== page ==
Océans en santé. Communautés en santé

Legislation Introduced to ban oil tanker traffic from the Great Bear Rainforest’s coastal waters

June 20, 2008

VANCOUVER – British Columbia environmentalists are applauding legislation recently introduced in Parliament that will protect the province’s North Central Coast from the threats associated with crude oil tanker traffic.

The private member’s bill – Bill C-571 - was introduced by Catherine Bell, NDP Member of Parliament (Vancouver Island North), on June 18, 2008 and it prohibits oil tankers in the Dixon Entrance, Hecate Strait and the Queen Charlotte Sound. This coastal area is some of the most pristine in B.C., and includes the waters of the Great Bear Rainforest. 

“Given the obvious threat that crude oil tanker traffic represents to B.C.’s marine ecology and the economic sectors that depend on it, like fisheries and tourism, the introduction of this legislation is an extremely important development in Ottawa,” said Oonagh O’Connor, Energy Campaign Manager for the Living Oceans Society.

The North Central Coast region is under significant threat from industrial development, with at least six large-scale oil and gas marine terminals, including Enbridge’s “Gateway Pipelines Project”, proposed for the Kitimat  area in the last three years. 

These oil and gas facilities would be built largely to service pipelines that extend hundreds of kilometres across B.C. to the Alberta tar sands. The projects would result in hundreds of Very Large Crude Carriers (VLCC’s) full of crude oil travelling through B.C.’s Central Coast waters each year. 

The tanker traffic would significantly threaten the $1.7 billion fishing industry that employs more than 16,000 people in B.C. and the coastal tourism sector that sees up to 500,000 people travel the Inside Passage annually. It would also be the first time that the federal government has allowed such massive tankers in this pristine area of the coast.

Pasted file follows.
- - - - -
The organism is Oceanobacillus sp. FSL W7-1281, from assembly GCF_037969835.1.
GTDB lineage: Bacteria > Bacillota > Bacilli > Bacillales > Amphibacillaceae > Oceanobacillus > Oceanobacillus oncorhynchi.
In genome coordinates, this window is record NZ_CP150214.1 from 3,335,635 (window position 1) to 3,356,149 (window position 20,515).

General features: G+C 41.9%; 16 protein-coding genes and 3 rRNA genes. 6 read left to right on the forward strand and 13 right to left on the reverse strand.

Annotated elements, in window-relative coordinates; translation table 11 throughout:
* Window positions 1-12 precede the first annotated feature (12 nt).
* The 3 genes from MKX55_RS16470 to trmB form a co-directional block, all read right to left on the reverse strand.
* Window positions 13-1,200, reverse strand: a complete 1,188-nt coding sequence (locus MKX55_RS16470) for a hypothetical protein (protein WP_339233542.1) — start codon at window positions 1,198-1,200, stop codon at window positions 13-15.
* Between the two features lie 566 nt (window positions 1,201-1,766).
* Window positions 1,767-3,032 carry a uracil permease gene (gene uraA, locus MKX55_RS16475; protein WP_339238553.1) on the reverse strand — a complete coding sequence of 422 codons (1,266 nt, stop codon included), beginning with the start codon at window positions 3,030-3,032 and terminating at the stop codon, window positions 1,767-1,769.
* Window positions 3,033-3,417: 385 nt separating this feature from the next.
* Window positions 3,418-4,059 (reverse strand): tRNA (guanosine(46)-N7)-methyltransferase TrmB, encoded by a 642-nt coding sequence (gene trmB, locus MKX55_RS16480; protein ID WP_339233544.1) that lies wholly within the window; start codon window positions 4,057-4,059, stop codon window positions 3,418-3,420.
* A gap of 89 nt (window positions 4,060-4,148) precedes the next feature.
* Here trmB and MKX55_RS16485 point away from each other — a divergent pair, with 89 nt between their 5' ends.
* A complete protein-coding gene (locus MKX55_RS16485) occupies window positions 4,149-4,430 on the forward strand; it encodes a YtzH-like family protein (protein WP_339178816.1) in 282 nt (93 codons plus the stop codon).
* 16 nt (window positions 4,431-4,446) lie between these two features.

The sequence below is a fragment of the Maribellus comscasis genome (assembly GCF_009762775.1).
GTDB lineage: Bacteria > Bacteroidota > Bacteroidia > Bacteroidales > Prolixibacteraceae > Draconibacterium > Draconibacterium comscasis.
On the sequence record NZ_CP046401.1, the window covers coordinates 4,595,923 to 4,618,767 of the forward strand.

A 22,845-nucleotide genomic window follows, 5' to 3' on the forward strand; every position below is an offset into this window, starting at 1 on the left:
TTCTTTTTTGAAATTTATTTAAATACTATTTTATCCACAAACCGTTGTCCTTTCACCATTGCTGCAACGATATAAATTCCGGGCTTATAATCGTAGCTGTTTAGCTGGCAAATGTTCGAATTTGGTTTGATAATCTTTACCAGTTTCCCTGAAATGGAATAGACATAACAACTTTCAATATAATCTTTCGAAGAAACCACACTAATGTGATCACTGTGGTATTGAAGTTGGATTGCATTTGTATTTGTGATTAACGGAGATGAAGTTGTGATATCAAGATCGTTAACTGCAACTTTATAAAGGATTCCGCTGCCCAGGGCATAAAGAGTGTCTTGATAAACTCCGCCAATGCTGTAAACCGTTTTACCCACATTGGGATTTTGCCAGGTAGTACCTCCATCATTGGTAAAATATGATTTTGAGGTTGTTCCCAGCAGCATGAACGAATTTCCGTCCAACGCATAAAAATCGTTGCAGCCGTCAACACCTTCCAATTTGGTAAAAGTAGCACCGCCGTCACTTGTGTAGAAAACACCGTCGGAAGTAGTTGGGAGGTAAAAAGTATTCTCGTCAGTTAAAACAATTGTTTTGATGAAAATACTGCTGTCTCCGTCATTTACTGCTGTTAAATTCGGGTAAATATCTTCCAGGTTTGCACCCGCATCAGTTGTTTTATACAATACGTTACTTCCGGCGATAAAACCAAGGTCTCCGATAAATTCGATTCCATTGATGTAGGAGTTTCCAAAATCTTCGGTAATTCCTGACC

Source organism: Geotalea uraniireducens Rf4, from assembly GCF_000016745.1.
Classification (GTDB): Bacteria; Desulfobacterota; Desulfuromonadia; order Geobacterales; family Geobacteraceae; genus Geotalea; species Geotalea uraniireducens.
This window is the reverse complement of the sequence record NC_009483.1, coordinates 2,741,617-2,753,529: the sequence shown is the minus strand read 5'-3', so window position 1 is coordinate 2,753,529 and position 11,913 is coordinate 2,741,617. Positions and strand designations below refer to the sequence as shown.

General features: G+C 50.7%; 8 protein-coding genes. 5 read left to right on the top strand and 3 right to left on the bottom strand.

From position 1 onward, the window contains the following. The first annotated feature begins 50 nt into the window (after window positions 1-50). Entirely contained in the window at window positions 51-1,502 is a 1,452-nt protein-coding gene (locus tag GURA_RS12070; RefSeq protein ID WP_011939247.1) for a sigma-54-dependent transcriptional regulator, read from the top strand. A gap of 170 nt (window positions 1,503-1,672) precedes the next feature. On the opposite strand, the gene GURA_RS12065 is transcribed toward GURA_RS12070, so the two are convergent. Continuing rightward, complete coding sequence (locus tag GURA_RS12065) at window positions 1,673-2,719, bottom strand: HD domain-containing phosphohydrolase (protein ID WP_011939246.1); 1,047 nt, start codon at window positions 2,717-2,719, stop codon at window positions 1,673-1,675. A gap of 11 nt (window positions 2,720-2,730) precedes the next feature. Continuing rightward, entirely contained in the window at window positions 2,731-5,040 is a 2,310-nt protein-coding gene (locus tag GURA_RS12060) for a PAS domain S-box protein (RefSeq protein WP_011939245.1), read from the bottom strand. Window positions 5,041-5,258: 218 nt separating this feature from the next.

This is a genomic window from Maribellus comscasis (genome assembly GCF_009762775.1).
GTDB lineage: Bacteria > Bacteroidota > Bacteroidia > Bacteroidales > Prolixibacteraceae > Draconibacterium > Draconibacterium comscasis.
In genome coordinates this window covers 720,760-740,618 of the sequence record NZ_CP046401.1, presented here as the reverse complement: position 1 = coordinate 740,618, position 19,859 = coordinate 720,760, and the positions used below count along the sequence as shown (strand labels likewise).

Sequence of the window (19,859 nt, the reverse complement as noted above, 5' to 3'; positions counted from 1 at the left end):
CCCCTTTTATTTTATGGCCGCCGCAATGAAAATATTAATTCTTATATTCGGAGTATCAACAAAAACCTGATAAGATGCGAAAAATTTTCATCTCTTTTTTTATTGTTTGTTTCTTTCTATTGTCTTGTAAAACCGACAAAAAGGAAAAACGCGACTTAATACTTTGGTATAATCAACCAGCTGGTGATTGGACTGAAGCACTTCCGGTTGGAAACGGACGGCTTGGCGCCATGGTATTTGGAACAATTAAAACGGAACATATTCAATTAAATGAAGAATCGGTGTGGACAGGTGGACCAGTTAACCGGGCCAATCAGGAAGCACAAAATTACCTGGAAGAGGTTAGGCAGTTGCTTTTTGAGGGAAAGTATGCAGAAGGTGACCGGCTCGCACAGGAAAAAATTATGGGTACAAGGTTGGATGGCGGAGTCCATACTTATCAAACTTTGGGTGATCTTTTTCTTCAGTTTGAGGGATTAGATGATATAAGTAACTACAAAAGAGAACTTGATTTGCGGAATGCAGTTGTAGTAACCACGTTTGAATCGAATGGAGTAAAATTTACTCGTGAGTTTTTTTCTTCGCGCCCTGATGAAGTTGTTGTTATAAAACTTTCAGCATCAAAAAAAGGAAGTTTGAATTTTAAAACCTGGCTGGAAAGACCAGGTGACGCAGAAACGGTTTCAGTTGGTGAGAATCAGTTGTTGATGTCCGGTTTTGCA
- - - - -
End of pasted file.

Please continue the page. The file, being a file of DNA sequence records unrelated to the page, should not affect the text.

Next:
“This legislation ensures that what has been the status quo for over 30 years will be maintained,” stated Charles Campbell of the Dogwood Initiative in Victoria. “Ms. Bell should be congratulated for tabling a law that will protect the economic and ecological value of B.C.’s coast. We hope that the Conservative government will see that it is passed, which is what the polls tell us that a strong majority of British Columbians want.”

Greg Gowe, a lawyer with West Coast Environmental Law in Vancouver, applauds the legislation: “The threat of oil tanker traffic needs a legislated end, so that British Columbians can be ensured that their pristine coastal waters will be protected now and in the future. The legislation will also go a long way to making sure that B.C. doesn’t undercut its own aggressive global warming agenda by facilitating the growth of the Alberta tar sands.” 



Greg Gowe, Staff Lawyer, West Coast Environmental Law, (604) 220-2520

Charles Campbell, Communications Coordinator, the Dogwood Initiative, (250) 370-9930 

Jennifer Lash, Executive Director, Living Oceans Society, 250-973-6580